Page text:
Probably the only sepecial word of advise for young people like us don't be too rash. It so easy for us to feel invinsible because we are young, but don't go hard out with things and kill yourself. Listen to your body and how it is feeling. Of course this advise is true for everybody, just perhaps we should take extra note of it. This I believe is the key reason I found Ironman so easy, because I just held myself back during the entire day and cruised through it. However if I'd gone hard out from the gun I'd have been wasted.

Basically I think if you are physical mature (i.e. stopped growing, but even if you are growing I believe the limits on what you should do are way higher than what others think) then you can do the same as anything else that anybody else does so long as you use a bit of common sense like everybody should (i.e. are reasonably mentally mature).

I'm actully an ex marthon (cross country style) runner, I've been racing bikes for 4 years, and I long at least 200 miles of open water swimming a year. I understand the impact on my social life and everything else, but this is what I want to do. I grew tired of road racing and everyone having the attitude of either "Oh you want to be the next LA" or "You won't make it."

I'll admit there have been times when I've gotten discouraged over the running, or the swimming or gotten down when my friends are going out and I have to go train, but its what I decided would be best for me, I've managed to maintain a serious realtionship along side trainning for the past 15-16 months, and not a bad social life (I take like 2 days off during the week to rest as per old cross country style)

I know when to call it quits if I'm over my head, and I'm not afraid to get a DNF if it means spareing my self an injury (when I kick boxed after each round there was a chance to quit if you felt unable to continue, if that was my case I did quit, better to live to fight another day)

All and all I must say I think I maybe WAY over my head trying to do an iron man next year, I can do the bike easily, but the run is just daunting after wards, my legs break down to fast, I need to work on my brick trainning (the swim while long isn't too bad if I go slow)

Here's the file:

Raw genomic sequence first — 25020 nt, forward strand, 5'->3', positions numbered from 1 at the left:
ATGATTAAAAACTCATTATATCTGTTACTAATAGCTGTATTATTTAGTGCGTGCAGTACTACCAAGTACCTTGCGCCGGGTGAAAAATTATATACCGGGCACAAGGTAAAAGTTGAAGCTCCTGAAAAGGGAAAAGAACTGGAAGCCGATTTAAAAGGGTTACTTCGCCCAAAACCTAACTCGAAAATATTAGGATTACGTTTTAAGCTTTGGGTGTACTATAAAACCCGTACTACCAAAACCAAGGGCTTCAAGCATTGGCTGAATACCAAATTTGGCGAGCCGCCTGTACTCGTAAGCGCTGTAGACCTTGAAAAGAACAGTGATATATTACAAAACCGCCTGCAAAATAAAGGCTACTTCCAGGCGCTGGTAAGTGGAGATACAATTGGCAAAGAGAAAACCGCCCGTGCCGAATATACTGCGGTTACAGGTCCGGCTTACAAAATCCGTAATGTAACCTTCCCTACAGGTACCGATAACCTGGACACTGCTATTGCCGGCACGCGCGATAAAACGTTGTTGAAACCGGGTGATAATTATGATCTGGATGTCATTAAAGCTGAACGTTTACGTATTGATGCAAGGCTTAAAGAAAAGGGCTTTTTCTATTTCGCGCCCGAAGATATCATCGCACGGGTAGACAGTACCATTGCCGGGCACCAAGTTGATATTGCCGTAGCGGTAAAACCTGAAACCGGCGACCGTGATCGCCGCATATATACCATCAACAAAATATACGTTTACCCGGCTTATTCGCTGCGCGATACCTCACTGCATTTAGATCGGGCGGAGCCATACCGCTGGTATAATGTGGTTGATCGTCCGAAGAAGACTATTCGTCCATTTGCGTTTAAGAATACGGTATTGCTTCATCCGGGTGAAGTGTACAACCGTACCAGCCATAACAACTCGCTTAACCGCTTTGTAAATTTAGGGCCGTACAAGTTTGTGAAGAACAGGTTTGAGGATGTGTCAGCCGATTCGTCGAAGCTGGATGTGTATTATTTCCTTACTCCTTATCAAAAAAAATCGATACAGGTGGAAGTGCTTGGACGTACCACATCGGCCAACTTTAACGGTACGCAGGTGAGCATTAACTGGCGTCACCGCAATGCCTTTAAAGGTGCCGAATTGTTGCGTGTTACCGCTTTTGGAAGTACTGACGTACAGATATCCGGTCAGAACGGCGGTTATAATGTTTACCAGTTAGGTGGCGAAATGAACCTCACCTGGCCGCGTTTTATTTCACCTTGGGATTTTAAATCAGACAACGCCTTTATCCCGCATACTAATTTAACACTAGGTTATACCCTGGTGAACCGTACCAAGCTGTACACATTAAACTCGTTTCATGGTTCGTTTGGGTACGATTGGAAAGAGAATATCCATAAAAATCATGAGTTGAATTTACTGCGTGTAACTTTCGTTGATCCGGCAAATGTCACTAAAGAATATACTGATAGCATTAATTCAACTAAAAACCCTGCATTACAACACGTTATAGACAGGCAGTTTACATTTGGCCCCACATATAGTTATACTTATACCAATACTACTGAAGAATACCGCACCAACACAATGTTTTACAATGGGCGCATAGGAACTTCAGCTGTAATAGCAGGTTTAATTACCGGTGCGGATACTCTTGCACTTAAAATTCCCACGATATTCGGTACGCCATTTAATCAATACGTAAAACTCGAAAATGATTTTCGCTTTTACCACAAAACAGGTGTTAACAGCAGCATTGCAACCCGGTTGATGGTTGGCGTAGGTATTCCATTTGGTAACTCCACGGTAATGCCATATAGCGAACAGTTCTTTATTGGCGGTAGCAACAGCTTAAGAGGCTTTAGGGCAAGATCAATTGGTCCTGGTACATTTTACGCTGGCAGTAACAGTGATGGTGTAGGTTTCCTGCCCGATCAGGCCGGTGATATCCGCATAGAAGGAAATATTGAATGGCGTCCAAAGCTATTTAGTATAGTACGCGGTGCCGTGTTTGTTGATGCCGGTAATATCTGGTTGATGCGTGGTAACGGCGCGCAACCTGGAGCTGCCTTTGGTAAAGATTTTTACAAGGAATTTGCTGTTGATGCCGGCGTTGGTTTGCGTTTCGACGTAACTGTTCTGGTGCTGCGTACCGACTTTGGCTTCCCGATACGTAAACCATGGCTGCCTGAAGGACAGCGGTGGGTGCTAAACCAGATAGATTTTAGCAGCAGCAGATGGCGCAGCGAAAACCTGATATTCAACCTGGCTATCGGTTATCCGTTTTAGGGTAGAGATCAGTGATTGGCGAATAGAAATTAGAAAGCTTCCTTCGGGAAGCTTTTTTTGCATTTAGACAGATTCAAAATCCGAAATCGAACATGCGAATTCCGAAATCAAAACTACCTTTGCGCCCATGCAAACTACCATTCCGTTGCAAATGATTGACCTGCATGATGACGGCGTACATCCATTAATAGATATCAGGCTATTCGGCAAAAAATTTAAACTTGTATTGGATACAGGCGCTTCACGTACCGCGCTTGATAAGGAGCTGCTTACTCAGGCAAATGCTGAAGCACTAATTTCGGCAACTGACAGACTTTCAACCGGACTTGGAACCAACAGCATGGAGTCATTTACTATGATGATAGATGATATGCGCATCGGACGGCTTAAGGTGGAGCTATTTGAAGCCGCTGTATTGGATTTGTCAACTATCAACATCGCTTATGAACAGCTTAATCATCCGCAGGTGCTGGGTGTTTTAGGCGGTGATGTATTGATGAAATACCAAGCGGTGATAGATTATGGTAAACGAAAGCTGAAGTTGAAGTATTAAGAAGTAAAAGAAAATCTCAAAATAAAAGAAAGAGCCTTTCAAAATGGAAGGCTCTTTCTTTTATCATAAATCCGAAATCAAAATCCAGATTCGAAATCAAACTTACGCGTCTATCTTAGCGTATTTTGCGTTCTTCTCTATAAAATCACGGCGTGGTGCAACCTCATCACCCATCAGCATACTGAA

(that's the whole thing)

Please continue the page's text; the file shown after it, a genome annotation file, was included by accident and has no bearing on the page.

All I can say is, I won't be gunning to win, just to finish.

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Old 11-21-05, 10:59 AM   #19
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Quote:
Originally Posted by ^*^BATMAN^*^
It is probably mostly opinion. Though the guys that I train with that do IM's all over the world, say that you reach you endurance peak in your 30s. So I dont know if that is why they are saying most people under 24 dont do IM. Like in Florida this year, there were 45 people in the M18-24. In the M25-30 there were like 400...in the M40-45 i think there was like 800. So participation shouws that more people do it when they get older.
A lot of people use "the peak" arguement as to why not to do ultra endurance events as a teenager, but if you should only do something when you are at your peak then nobody should run a marathon when they are 50. Because you are waaaaaaaaaaay past your peak.

Participation means nothing too, just because mostly old people play bowls doesn't mean it is dangerous for me to play bowls too (well maybe... if I get beaten up by the school bullies for doing that!! lol).
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Old 11-21-05, 11:06 AM   #20
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Quote:
Originally Posted by Elvish Legion
I'm actully an ex marthon (cross country style) runner, I've been racing bikes for 4 years, and I long at least 200 miles of open water swimming a year. I understand the impact on my social life and everything else, but this is what I want to do. I grew tired of road racing and everyone having the attitude of either "Oh you want to be the next LA" or "You won't make it."

I'll admit there have been times when I've gotten discouraged over the running, or the swimming or gotten down when my friends are going out and I have to go train, but its what I decided would be best for me, I've managed to maintain a serious realtionship along side trainning for the past 15-16 months, and not a bad social life (I take like 2 days off during the week to rest as per old cross country style)

I know when to call it quits if I'm over my head, and I'm not afraid to get a DNF if it means spareing my self an injury (when I kick boxed after each round there was a chance to quit if you felt unable to continue, if that was my case I did quit, better to live to fight another day)

All and all I must say I think I maybe WAY over my head trying to do an iron man next year, I can do the bike easily, but the run is just daunting after wards, my legs break down to fast, I need to work on my brick trainning (the swim while long isn't too bad if I go slow)

All I can say is, I won't be gunning to win, just to finish.

Jonathon
After reading that I just have to say go for it! (but then I was already saying that.... but with conditions, and you pass with flying colours!)

You seem to be having a mature and sensible attitude towards it, and you are waaaaaay fitter than I was when I did Ironman this (and doing waaaay more training). If I did it, you should find it even easier!


Quote:
Originally Posted by zakk
i agree with the social issues, but it comes down the base. those 40-44 AG's usually have a few DECADES of base in their legs.